Approximately 30 UNI students, faculty and community members greeted presidential candidate Tom Steyer in Maucker Union at 10:15 a.m. on Monday, Oct. 21.
Steyer visited UNI for a conversation hosted by the Northern Iowa Democrats. Junior political communication major and NI Democrats vice president Olivia Habinck introduced Steyer.
“As Iowans, we have the unique opportunity to meet many political candidates, which is super exciting,” Habinck said.
Steyer began by asking each attendee to introduce themselves and share the issues most important to them. Responses included health care, climate change, immigration, gun control and higher education. As they spoke, Steyer took notes and then addressed the crowd.
“I hope [this] can be more interactive,” he said, “because I’m not coming here to lecture. I’m coming here to have a conversation.”
Next, Steyer gave a brief summary of why he entered the 2020 presidential race.
“To me, the biggest fact in the United States is that government doesn’t work,” he said. “It doesn’t work on health care and it doesn’t work on climate. It doesn’t work on guns and it doesn’t work on immigration.”
Steyer argued that the reason for this governmental ineffectiveness is the influence of big businesses in politics, a phenomenon he termed the “corporate stranglehold.”
“My thesis is if we break the corporate stranglehold, we get everything,” he said. “Americans are going to have to decide to take back our own government. No one’s going to give it to us because it’s working perfectly for the corporations.”
Steyer cited health care as an example, stating that Americans pay twice what other countries pay for comparable health care.
“We have to agree that [breaking the corporate stranglehold] is the job, and then we have to agree who’s best to lead the job,” he said.
Steyer emphasized his own record, citing his anti-corporation efforts in his native state of California.
“I have spent the last ten years leading coalitions fighting corporations,” he said, describing his successes in imposing taxes on oil and tobacco companies and closing corporation tax loopholes.
Steyer also discussed the Need to Impeach movement, which he founded in 2017 and calls for the impeachment of President Trump.
“[Mr. Trump] is crazy, and he’s incompetent, and he’s a crook,” Steyer said. Steyer also called for congressional term limits, a national referendum on gun control and openly televised impeachment proceedings.
“It has infuriated political scientists, the idea that the American people could actually make up our own minds,” he said. “I believe in democracy, and I believe in the wisdom of the American people. […] If there is something wrong in your country […], make sure you oppose it early, and oppose it all the time. This isn’t a question of partisanship; this is a question of what do we do for the country.”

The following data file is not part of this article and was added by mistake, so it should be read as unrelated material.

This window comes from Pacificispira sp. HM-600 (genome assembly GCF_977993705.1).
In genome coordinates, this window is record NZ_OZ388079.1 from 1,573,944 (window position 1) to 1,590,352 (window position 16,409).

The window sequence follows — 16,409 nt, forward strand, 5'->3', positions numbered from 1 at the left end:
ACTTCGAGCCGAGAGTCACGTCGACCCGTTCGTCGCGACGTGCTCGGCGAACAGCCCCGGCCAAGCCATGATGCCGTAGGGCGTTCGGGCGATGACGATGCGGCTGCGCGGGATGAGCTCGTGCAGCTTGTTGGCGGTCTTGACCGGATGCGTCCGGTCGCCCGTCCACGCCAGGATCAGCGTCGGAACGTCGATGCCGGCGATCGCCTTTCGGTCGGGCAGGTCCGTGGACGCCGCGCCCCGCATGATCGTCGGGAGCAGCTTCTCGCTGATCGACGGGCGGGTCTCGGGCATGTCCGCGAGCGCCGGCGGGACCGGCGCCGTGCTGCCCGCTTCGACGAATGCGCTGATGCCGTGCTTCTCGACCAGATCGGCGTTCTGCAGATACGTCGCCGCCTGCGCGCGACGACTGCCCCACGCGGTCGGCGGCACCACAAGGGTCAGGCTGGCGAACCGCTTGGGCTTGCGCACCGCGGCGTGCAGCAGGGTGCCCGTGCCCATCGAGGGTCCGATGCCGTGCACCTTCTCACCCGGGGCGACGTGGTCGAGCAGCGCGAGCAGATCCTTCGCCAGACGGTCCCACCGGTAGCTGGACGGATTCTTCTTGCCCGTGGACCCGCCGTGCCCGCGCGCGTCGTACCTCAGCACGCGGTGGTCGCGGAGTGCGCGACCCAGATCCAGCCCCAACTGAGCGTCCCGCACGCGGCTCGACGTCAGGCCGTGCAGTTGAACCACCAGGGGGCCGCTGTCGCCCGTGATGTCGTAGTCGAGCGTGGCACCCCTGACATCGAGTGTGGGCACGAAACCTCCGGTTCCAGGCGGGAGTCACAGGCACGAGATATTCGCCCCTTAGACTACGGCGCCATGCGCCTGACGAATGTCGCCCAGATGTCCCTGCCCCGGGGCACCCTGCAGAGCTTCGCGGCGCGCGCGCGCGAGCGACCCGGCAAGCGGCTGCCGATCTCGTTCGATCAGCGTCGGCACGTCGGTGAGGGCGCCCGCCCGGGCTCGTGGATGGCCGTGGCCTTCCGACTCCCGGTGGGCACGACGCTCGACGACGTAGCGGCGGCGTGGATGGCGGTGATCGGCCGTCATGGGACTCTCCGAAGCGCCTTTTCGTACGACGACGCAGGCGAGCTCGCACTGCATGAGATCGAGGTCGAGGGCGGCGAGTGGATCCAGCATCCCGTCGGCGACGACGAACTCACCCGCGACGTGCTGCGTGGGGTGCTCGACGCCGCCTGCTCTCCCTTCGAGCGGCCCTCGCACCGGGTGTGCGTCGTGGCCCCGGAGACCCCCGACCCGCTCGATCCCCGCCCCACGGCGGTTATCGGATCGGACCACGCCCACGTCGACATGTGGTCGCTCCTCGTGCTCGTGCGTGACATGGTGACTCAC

Steyer then opened the floor for questions. Justin Scott, Iowa State Director for the American Atheists, asked Steyer to comment on the influence of religion in political discourse.
“You can use your religion to inform your values, but you can’t ask anyone else to follow your religion,” Steyer said. “That’s the problem with mixing church and state, is people become so wedded to their belief that they think that if they change their belief, they’ll be rejecting God.”
Scott asked how Steyer would build coalitions with leaders such as these.
“You will never hear me say a disrespectful thing about Republican voters, because I don’t feel any disrespect,” Steyer said. “I view them as responding to […] real, sensible, human needs. Republican voters felt disrespected, overlooked and as if the government wasn’t treating them fairly. Well, that’s not wholly unrealistic.
“There’s a reason people think the government doesn’t care about them,” he added, discussing the need for a living wage. “They’re right, and the numbers show it.”
Communications major and self-identified Republican Kayla Cook attended the event in an effort to be “really open to listening to other perspectives.”
“I think that’s really important because our country is so divided right now,” she said. “I just want to see the country united again.”
Cook had arrived late due to a test in one of her classes, and said she appreciated the “grace” Steyer showed, despite her tardiness.
“The event wasn’t a speech; it was a conversation,” she said. “Tom mentioned my name when he talked about unity. When I came up afterwards for a picture, he was very intentional, and he wanted me to know that I was welcome.”